The characterisation of 5-BDBD antagonism of human P2X4 ion channels.

Hickey, Harry (2020) The characterisation of 5-BDBD antagonism of human P2X4 ion channels. Masters thesis, University of East Anglia.

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Abstract

The purinergic receptor P2X4 is a ligand-gated, non-selective cation channel, activated by ATP. This receptor is involved in pathophysiological processes including inflammatory pain and cardiac function. Selective inhibition of P2X4 is seen as a possible therapy, however little is known about the limited number of selective antagonists available. This study characterises the activity of 5-BDBD (one such antagonist). There is conflicting evidence for the action of this molecule with one prominent paper suggesting that 5-BDBD is a competitive antagonist (Balasz et al, 2012) and another suggesting that it interacts allosterically (Abdelrahman, 2017). The aims of this study were, to determine the mode of action for 5-BDBD and to identify residues responsible for mediating the effects of 5-BDBD.

When challenging an ATP dose response curve with various concentrations of 5-BDBD, a reduction in the maximal response (at 20 and 30µM of 5-BDBD) and a decrease in potency (at 10, 20 and 30µM of 5-BDBD) were found. This suggested that 5-BDBD acts allosterically. A scan of the receptor was conducted using 10 amino acid chimeras (P2X4 substituted for aligned insensitive P2X2). This scan used 30µM of ATP and 20µM of 5-BDBD to test for inhibition of the chimeric receptors. There was one chimera (at residues 81-90) which produced a significantly lower inhibition of response than the wildtype (p=4.8x10-4). An inhibition of 29.43% was found, compared to the wildtype inhibition of 72.1% with a range for the remaining chimeras of 70.5% to 85.6%. Within this region residue 81 was unique to P2X4 and when tested, gave a significantly lower inhibition of 42.73% compared to the wild type at 79.2% (P=0.009). This implicates residue 81 with eliciting the inhibitory effect of 5-BDBD on P2X4.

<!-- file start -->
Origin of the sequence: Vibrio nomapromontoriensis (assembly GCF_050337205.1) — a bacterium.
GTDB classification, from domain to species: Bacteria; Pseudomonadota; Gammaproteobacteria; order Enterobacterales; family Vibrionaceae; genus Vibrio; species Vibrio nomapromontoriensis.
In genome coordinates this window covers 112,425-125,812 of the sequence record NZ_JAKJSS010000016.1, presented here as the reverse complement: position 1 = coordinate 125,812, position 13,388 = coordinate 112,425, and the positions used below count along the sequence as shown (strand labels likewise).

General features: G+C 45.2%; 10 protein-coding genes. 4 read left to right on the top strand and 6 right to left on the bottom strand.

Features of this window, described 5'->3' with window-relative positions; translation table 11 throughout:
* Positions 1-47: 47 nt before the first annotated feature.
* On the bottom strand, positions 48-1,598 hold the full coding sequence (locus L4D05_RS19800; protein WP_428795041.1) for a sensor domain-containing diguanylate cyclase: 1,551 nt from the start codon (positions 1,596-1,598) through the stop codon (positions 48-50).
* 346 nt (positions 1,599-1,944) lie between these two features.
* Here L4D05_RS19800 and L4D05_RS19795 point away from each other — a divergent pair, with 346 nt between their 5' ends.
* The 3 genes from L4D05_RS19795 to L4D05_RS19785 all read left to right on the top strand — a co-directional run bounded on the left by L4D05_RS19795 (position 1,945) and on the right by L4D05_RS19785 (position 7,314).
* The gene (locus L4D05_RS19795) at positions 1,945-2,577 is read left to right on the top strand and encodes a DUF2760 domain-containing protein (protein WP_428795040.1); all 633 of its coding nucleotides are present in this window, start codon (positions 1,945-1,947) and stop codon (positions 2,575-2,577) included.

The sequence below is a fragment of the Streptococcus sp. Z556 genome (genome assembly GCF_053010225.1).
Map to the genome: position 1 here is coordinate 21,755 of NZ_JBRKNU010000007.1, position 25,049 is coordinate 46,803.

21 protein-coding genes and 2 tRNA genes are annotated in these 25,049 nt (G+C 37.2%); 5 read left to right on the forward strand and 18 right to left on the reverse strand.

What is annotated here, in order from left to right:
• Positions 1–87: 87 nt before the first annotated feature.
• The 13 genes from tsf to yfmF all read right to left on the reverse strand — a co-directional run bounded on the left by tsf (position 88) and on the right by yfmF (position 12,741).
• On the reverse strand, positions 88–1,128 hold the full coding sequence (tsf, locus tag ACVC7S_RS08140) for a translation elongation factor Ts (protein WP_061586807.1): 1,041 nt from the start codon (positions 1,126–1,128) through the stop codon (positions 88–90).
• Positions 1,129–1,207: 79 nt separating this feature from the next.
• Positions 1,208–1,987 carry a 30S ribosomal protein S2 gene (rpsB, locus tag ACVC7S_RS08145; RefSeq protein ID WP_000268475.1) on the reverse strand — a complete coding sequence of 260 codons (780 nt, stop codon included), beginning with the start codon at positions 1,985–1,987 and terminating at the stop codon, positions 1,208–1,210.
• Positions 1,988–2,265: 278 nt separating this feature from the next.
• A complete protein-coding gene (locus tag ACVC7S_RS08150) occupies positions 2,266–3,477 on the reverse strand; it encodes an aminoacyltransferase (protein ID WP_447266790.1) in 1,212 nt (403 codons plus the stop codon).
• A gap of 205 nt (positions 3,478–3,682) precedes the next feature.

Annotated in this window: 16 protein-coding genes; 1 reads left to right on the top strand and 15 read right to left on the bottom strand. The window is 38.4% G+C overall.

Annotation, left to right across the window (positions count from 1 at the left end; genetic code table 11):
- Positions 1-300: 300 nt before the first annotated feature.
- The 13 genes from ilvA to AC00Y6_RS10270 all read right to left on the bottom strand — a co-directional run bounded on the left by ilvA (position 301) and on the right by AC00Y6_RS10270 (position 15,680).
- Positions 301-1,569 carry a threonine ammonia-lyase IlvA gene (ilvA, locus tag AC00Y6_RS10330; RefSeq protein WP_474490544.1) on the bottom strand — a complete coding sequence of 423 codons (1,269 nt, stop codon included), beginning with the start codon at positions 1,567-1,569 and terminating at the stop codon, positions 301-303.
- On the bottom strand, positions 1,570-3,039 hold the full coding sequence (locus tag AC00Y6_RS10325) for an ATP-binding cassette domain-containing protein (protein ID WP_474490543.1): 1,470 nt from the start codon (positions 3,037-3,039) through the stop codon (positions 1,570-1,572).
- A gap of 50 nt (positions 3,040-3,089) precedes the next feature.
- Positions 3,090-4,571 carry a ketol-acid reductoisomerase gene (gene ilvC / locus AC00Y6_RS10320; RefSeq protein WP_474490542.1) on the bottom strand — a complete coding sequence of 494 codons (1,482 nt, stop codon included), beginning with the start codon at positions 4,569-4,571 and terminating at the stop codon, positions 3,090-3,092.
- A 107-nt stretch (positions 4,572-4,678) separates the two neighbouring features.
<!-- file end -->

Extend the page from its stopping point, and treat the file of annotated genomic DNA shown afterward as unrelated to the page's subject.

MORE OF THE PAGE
The hope is that these findings can aid in understanding the mechanism of action for antagonism of the P2X4 receptor.

Item Type: Thesis (Masters)
Faculty \ School: Faculty of Science > School of Biological Sciences
Depositing User: Chris White
Date Deposited: 15 Apr 2021 08:46
Last Modified: 15 Apr 2021 08:46
URI: https://ueaeprints.uea.ac.uk/id/eprint/79780
DOI:

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